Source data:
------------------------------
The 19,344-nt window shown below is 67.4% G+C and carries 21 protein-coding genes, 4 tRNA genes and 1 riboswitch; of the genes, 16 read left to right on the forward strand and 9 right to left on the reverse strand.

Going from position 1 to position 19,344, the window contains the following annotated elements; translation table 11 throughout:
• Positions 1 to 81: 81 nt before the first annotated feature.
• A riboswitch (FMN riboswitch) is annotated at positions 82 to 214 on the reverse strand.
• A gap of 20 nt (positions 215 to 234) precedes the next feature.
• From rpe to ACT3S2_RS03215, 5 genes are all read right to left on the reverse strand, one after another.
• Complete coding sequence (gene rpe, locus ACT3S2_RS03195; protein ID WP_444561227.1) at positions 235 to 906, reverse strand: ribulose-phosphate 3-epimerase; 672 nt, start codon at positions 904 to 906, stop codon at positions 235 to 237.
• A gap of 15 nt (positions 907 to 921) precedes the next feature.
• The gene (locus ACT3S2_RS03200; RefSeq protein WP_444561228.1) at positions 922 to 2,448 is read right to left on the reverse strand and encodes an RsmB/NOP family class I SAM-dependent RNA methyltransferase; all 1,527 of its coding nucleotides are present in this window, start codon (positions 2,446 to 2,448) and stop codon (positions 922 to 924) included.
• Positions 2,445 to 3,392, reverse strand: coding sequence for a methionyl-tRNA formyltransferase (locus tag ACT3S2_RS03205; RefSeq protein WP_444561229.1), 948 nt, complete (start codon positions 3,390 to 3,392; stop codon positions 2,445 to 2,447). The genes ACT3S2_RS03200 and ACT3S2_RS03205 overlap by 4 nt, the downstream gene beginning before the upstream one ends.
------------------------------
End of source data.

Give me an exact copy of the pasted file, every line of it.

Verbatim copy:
The 19,344-nt window shown below is 67.4% G+C and carries 21 protein-coding genes, 4 tRNA genes and 1 riboswitch; of the genes, 16 read left to right on the forward strand and 9 right to left on the reverse strand.

Going from position 1 to position 19,344, the window contains the following annotated elements; translation table 11 throughout:
• Positions 1 to 81: 81 nt before the first annotated feature.
• A riboswitch (FMN riboswitch) is annotated at positions 82 to 214 on the reverse strand.
• A gap of 20 nt (positions 215 to 234) precedes the next feature.
• From rpe to ACT3S2_RS03215, 5 genes are all read right to left on the reverse strand, one after another.
• Complete coding sequence (gene rpe, locus ACT3S2_RS03195; protein ID WP_444561227.1) at positions 235 to 906, reverse strand: ribulose-phosphate 3-epimerase; 672 nt, start codon at positions 904 to 906, stop codon at positions 235 to 237.
• A gap of 15 nt (positions 907 to 921) precedes the next feature.
• The gene (locus ACT3S2_RS03200; RefSeq protein WP_444561228.1) at positions 922 to 2,448 is read right to left on the reverse strand and encodes an RsmB/NOP family class I SAM-dependent RNA methyltransferase; all 1,527 of its coding nucleotides are present in this window, start codon (positions 2,446 to 2,448) and stop codon (positions 922 to 924) included.
• Positions 2,445 to 3,392, reverse strand: coding sequence for a methionyl-tRNA formyltransferase (locus tag ACT3S2_RS03205; RefSeq protein WP_444561229.1), 948 nt, complete (start codon positions 3,390 to 3,392; stop codon positions 2,445 to 2,447). The genes ACT3S2_RS03200 and ACT3S2_RS03205 overlap by 4 nt, the downstream gene beginning before the upstream one ends.